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Photo from yummiliondragon on Flickr

I so wanted to like Ivo and Lulu.

It's a small slot of a restaurant in off-center Soho, just around the corner from my old office. Its French-Caribbean menu, heavy on duck and game, looked exciting and flavorful. More than one friend had described it as a real hidden treasure; more than a few online reviews agreed. And it's a BYOB. What wasn't to love?

Unfortunately, quite a bit.

Occasionally stumbling service is forgivable. Running out of a few dishes can be, too. Loud radio, smudged glassware, a forgotten butter dish, an awkwardly located table—these are flaws I'm willing to ignore in favor of a bigger picture. As a food writer, an acolyte missionary of the delicious, I'd rather let you know about the best in a restaurant—not get hung up on minor annoyances.

But if the kitchen doesn't perform, that's it.

The Entrance

My first time at Ivo and Lulu, I ducked inside from a summer thunderstorm and waved to the single server inside. "Hi, I have a reservation for 7:30?"

He smiled weakly. "No, you don't. If you could wait outside, please. Just ten minutes or so."

Battered umbrella in hand, I looked back outside, where lightning blazed across the sky over the Holland Tunnel entrance. "Well, I did have a reservation—but is there anywhere I can wait inside?"

He sighed, and led me through a doorway... to an entire second dining room. "I suppose you can sit here."

We did. Fifteen minutes later, we had menus, too.

The Food

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Saucisses de sanglier; terrine de venison.

We sampled a wide range of dishes, many of which sounded quite promising—bold spices, fresh fruits, comparatively ambitious proteins like venison and boar. But not a single one managed to impress. Crevettes ($10) swimming in a cilantro chili butter had an appealingly aggressive spice but enough fat to coat the tongue and drown out the flavor. A Terrine De Venison ($11) united a few all-star ingredients—venison pâté, truffle oil, and Camembert—and managed to make all of them unappealing. The "pâté" resembled ground beef, with an oily residue and a tough Camembert crust that seriously disgraced the fine cheese it could have been.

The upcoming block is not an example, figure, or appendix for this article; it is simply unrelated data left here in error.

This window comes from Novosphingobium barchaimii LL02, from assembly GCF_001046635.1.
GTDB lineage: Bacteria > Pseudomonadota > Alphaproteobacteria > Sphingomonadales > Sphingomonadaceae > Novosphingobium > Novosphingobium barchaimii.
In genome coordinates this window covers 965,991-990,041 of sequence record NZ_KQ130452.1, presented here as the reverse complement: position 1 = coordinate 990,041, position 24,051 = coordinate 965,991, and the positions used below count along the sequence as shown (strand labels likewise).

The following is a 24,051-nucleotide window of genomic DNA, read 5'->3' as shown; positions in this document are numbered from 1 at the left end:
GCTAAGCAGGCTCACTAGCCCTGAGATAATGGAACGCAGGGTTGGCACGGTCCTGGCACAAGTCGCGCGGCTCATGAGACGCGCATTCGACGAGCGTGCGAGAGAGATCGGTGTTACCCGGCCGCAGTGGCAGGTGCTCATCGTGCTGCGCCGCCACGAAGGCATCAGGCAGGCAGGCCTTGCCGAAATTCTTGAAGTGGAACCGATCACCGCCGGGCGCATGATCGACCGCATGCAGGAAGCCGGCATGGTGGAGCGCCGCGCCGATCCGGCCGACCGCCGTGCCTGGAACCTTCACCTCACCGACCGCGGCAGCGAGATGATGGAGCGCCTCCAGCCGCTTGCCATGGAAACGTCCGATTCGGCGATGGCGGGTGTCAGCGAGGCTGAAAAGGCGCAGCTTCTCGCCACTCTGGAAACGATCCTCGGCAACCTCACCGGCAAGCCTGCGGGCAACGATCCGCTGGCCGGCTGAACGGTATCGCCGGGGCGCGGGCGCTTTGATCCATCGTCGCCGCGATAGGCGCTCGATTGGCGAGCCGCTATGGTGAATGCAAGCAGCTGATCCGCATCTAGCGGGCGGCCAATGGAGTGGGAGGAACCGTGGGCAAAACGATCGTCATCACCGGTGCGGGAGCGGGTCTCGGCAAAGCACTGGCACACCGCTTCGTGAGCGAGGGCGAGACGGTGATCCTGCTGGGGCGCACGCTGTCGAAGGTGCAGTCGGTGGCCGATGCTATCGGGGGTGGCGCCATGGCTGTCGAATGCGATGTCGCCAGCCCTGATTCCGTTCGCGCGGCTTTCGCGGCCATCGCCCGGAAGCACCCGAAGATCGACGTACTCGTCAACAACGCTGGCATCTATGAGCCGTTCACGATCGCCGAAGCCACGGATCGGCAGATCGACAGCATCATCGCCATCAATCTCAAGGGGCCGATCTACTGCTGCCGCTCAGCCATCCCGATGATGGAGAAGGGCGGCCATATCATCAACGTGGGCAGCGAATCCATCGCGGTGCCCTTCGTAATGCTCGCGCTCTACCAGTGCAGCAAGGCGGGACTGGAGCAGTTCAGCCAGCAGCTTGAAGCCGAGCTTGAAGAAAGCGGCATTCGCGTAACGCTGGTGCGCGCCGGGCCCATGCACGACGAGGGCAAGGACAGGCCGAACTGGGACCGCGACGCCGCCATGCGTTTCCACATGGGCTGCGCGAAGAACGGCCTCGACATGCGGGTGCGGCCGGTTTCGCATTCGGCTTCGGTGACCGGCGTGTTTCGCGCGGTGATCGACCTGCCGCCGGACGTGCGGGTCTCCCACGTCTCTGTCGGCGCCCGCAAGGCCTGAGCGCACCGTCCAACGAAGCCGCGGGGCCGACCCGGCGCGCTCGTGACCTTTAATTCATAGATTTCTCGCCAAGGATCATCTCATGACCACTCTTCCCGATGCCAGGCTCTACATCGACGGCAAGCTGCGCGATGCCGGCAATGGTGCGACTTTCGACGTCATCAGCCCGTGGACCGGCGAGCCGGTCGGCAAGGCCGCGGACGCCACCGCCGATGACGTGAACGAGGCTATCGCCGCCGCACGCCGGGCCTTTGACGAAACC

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Crevettes; confit. Photos by Charlene Lam

The smoked poulet ($16) was the best of our entrees, showing how a good smoke can impart real flavor and tenderness to a chicken breast, but its fruit sauce was unpleasantly sweet. The same could be said of the blueberry swamp under the lean boar-sage sausages ($16), which lacked any moisture of their own. The duck confit ($17) fared slightly better—the fat well rendered, perfectly crunchy, salty skin—but the inner meat grew tough, and the "mango marinade" reminded me of a squeeze-bottle barbecue sauce.

The Aftermath

Though it advertises "Bio-Organic Produce And Eco-Natural Ingredients"—whatever that means—I left Ivo and Lulu feeling a bit off, as if I'd just unintentionally ingested a tremendous amount of sugar and oil. To be fair, nothing was downright awful. If one of my friends had served these dishes at a dinner party, I would have finished them happily enough, and admired her ambition. But as $17 entrees, I'm a little less sympathetic.

The highlight of the night? The wine. We brought a bottle of 2007 Dynamic Vineyards from Trader Joe's, a blend of Cabernet Sauvignon, Syrah, and Merlot, impressively lush for a $10 bottle of wine, opening up with notes of berry and spice. Well-priced wine cures many ills. But it couldn't save Ivo and Lulu.


Ivo and Lulu

558 Broome Street, New York NY 10013 (map)
212-226-4399‎

Nearby Liquor Stores:
Spring Street Wine Shop, 187 Spring Street (near Sullivan; map)
Soho Wine & Spirits, 461 West Broadway (near Prince; map)

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